Learn About the 1783 Washington Unity States Token
The 1783 Unity States George Washington Token is a well-known and widely collected colonial token. The Unity States token has a bust of George Washington that looks remarkably similar to the Washington “Draped Bust” tokens.
It is known that this Unity States token is made of copper and was struck at Bolton’s Soho Mint in Birmingham, England. It was likely struck well after the date on the token – 1783 – probably in the 1820 to 1840 period. By the middle of the 19th Century, this Unity States token was still in circulation in many of the original colonies of the United States. These tokens and all foreign coins became worthless and unacceptable as payment for any debts by the adoption of the Coinage Act of 1857.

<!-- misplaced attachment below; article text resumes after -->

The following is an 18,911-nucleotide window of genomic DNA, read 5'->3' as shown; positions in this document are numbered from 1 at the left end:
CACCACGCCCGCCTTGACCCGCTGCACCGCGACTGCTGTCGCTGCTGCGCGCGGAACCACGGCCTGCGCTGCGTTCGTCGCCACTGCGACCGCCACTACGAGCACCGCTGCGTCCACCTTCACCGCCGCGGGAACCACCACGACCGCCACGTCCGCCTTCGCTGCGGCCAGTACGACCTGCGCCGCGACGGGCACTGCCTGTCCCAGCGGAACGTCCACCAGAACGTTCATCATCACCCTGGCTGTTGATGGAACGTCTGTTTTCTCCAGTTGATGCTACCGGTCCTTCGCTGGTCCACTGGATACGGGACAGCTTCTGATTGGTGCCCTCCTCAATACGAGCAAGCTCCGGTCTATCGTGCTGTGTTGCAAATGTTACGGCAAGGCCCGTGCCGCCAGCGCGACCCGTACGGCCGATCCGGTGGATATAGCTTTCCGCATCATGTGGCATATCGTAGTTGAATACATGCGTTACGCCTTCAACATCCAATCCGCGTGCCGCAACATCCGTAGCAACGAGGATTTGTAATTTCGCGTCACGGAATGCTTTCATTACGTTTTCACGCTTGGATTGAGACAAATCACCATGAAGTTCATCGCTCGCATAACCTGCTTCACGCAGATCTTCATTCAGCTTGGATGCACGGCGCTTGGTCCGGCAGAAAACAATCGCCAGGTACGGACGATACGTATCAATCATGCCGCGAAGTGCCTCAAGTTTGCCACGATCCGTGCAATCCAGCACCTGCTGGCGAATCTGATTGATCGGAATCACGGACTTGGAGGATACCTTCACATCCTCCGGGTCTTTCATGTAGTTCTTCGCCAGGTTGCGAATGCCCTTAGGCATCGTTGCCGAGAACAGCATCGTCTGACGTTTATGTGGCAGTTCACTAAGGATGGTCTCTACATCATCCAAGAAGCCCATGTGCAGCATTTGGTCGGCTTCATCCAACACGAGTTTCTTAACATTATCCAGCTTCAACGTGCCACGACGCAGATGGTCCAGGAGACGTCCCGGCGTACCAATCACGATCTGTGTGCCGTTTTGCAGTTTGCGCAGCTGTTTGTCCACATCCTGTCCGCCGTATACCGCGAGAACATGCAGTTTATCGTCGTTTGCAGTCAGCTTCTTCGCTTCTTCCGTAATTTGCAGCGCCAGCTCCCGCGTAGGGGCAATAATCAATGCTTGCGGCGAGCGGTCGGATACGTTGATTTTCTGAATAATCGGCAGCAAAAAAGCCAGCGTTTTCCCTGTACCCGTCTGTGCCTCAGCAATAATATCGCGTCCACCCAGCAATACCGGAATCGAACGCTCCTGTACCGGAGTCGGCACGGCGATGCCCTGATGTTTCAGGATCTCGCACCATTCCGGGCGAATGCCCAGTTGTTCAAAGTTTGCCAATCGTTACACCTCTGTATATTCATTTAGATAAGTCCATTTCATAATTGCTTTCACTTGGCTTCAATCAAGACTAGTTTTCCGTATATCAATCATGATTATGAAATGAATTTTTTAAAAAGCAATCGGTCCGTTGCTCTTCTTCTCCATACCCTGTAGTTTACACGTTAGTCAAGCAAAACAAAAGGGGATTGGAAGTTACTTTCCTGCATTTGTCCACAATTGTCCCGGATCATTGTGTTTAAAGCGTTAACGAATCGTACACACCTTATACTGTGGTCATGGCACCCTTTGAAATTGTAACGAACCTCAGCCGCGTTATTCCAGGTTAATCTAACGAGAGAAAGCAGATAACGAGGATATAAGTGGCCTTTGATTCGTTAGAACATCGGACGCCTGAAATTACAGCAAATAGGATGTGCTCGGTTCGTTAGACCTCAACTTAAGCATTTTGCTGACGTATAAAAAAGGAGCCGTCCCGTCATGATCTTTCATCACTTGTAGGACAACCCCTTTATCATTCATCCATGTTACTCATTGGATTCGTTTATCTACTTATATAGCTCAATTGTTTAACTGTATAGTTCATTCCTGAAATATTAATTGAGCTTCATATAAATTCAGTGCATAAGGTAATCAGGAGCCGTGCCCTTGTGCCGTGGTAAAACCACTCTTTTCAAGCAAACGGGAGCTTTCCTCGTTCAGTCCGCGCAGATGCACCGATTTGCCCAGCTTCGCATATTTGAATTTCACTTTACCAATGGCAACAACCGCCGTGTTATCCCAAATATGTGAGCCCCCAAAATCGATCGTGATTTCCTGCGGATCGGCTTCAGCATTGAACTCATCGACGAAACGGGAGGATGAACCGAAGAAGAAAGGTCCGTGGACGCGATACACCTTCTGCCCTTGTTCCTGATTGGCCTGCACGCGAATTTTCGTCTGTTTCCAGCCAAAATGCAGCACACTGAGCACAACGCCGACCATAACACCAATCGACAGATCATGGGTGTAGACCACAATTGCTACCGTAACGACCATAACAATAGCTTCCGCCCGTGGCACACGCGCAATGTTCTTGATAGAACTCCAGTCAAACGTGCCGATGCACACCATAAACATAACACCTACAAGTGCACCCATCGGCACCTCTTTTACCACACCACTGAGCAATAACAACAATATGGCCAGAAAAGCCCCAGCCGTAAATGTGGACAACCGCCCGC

These “Unity States” tokens were struck on striated planchets which resulted in rough edges. As the edges were filed, the coins acquired a “circulated” appearance. It is thought that “UNITY” was a misspelling of “UNITED” and the legend on the reverse should have read “UNITED STATES OF AMERICA” as opposed to “UNITY STATES OF AMERICA.”
The obverse depicts a left-facing bust of George Washington, wearing a laurel wreath on his head, a toga, and “WASHINGTON & INDEPENDENCE” across the upper periphery and the date “1783” below the bust.
The reverse depicts a laurel wreath as the central vignette, with the words “ONE CENT” on two lines. The motto “UNITY STATES OF AMERICA” around the upper periphery and below the wreath is the denomination expressed as a fraction “1/100”.
The date of 1783 relates to the end of the Revolutionary War rather than the date of manufacturing, as was common in that day. The edges on these tokens are all plain. The surfaces generally have striations but the color can vary from a brassy yellow to chocolate to a fiery red.
The mintages are unknown but the token is fairly plentiful in circulated grades.
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Expand your collection today and find a 1783 Washington Unity States Copper XF-45 Brown NGC.